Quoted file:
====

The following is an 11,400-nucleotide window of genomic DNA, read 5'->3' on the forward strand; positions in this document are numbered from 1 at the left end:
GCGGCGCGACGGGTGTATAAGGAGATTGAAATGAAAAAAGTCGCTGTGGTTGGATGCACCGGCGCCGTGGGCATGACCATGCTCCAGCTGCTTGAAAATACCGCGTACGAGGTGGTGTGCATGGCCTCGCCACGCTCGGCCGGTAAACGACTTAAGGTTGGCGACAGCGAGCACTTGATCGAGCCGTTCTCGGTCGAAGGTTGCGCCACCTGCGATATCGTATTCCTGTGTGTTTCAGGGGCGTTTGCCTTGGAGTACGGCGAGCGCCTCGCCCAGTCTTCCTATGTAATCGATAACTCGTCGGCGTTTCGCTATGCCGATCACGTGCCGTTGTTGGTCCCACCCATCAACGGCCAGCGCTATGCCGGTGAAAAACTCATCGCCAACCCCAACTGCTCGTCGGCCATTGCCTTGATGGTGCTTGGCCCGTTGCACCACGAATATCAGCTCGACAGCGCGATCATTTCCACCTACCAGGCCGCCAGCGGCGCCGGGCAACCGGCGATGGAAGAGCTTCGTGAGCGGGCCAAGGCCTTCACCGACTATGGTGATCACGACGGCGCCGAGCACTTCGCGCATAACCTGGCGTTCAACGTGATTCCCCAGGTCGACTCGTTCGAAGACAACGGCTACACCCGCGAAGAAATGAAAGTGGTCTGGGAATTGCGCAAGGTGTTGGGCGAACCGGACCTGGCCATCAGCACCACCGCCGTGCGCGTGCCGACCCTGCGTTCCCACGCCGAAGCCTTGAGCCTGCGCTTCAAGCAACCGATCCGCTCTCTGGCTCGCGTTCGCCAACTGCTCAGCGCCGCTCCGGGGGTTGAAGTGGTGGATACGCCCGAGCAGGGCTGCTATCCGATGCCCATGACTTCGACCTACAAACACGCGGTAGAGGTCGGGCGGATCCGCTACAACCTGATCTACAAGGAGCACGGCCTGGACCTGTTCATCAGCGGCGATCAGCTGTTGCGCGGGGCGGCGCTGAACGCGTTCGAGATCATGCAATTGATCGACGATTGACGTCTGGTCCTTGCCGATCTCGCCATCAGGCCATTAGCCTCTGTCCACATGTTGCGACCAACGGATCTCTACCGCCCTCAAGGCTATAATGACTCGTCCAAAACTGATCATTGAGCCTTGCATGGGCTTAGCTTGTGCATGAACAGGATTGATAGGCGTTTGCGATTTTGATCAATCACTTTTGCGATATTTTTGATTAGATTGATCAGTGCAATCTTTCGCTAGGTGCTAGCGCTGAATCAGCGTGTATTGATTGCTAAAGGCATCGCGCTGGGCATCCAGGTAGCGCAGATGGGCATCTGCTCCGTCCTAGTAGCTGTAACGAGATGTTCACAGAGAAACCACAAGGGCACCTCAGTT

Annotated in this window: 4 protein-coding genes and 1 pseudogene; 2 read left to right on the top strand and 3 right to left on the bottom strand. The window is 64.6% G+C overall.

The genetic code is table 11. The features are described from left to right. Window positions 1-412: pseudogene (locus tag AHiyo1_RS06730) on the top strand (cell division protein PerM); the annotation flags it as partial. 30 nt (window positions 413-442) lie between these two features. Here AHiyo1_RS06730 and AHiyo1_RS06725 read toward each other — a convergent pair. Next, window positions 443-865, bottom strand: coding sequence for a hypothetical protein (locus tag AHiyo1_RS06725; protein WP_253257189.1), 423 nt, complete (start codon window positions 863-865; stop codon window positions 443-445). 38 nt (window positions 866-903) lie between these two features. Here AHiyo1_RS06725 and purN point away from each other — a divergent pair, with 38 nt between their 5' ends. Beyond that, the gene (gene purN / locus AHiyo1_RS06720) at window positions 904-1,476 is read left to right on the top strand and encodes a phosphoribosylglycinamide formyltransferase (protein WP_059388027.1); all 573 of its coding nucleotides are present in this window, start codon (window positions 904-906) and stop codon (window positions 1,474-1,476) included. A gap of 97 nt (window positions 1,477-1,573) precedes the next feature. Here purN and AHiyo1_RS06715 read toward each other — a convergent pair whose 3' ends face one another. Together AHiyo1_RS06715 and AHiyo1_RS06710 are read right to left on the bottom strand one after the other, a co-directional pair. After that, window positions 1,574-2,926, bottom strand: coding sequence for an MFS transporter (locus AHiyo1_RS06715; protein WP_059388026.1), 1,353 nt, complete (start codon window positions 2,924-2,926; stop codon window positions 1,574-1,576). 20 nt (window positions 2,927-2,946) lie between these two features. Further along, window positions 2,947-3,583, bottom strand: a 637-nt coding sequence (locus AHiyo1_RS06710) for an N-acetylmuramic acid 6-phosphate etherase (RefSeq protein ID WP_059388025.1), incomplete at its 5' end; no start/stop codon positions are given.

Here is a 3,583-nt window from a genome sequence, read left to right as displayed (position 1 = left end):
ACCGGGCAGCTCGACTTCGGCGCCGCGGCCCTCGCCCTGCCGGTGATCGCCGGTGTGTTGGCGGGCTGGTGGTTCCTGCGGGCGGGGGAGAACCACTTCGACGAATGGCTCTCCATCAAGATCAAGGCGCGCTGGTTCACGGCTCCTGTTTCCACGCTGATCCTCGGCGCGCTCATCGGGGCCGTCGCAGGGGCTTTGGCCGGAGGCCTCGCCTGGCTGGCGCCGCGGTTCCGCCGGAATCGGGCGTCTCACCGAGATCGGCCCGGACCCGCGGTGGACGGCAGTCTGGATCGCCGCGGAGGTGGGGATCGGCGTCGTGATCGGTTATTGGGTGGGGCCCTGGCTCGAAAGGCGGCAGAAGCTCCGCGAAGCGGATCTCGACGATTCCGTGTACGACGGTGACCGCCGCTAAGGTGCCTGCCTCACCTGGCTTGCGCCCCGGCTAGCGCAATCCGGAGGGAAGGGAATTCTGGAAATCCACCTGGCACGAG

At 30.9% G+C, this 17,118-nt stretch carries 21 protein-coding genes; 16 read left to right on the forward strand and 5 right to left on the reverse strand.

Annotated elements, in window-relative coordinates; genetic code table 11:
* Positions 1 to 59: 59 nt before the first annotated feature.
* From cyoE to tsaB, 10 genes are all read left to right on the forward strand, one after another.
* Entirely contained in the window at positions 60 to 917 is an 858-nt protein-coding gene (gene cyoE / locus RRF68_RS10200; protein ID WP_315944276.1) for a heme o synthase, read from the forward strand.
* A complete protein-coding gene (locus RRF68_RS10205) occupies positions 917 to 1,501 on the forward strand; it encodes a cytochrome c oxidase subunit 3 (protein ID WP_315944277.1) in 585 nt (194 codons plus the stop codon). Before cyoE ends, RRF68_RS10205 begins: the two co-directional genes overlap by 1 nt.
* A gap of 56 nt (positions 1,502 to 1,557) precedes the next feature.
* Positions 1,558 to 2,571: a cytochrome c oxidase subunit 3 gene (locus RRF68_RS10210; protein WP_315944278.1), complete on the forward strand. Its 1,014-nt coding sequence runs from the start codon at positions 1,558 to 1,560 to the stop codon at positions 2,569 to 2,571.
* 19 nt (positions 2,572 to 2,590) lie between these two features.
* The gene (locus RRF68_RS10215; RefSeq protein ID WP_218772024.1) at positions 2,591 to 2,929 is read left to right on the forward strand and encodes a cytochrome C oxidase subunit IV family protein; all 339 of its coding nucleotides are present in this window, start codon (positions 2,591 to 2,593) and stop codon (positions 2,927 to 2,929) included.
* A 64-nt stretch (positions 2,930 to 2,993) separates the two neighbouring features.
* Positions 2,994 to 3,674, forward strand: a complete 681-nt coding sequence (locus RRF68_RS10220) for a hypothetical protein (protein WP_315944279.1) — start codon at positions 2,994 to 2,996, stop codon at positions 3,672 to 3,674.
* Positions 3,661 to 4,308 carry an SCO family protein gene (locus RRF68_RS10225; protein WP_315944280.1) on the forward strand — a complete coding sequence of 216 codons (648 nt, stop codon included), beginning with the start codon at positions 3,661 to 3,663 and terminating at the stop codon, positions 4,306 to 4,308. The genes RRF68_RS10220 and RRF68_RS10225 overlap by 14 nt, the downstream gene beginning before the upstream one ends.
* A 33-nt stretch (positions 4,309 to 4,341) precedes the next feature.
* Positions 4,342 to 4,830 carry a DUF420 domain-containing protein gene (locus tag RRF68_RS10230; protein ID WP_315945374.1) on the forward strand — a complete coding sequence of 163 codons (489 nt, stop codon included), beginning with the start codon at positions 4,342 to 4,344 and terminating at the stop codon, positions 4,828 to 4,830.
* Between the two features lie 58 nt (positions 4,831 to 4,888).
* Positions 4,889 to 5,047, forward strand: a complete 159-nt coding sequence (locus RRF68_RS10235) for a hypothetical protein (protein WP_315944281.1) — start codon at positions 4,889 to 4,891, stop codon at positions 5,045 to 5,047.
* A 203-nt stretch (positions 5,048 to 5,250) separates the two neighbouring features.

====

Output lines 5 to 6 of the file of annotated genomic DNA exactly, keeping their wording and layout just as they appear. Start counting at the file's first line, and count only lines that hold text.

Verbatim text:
Here is a 3,583-nt window from a genome sequence, read left to right as displayed (position 1 = left end):
ACCGGGCAGCTCGACTTCGGCGCCGCGGCCCTCGCCCTGCCGGTGATCGCCGGTGTGTTGGCGGGCTGGTGGTTCCTGCGGGCGGGGGAGAACCACTTCGACGAATGGCTCTCCATCAAGATCAAGGCGCGCTGGTTCACGGCTCCTGTTTCCACGCTGATCCTCGGCGCGCTCATCGGGGCCGTCGCAGGGGCTTTGGCCGGAGGCCTCGCCTGGCTGGCGCCGCGGTTCCGCCGGAATCGGGCGTCTCACCGAGATCGGCCCGGACCCGCGGTGGACGGCAGTCTGGATCGCCGCGGAGGTGGGGATCGGCGTCGTGATCGGTTATTGGGTGGGGCCCTGGCTCGAAAGGCGGCAGAAGCTCCGCGAAGCGGATCTCGACGATTCCGTGTACGACGGTGACCGCCGCTAAGGTGCCTGCCTCACCTGGCTTGCGCCCCGGCTAGCGCAATCCGGAGGGAAGGGAATTCTGGAAATCCACCTGGCACGAG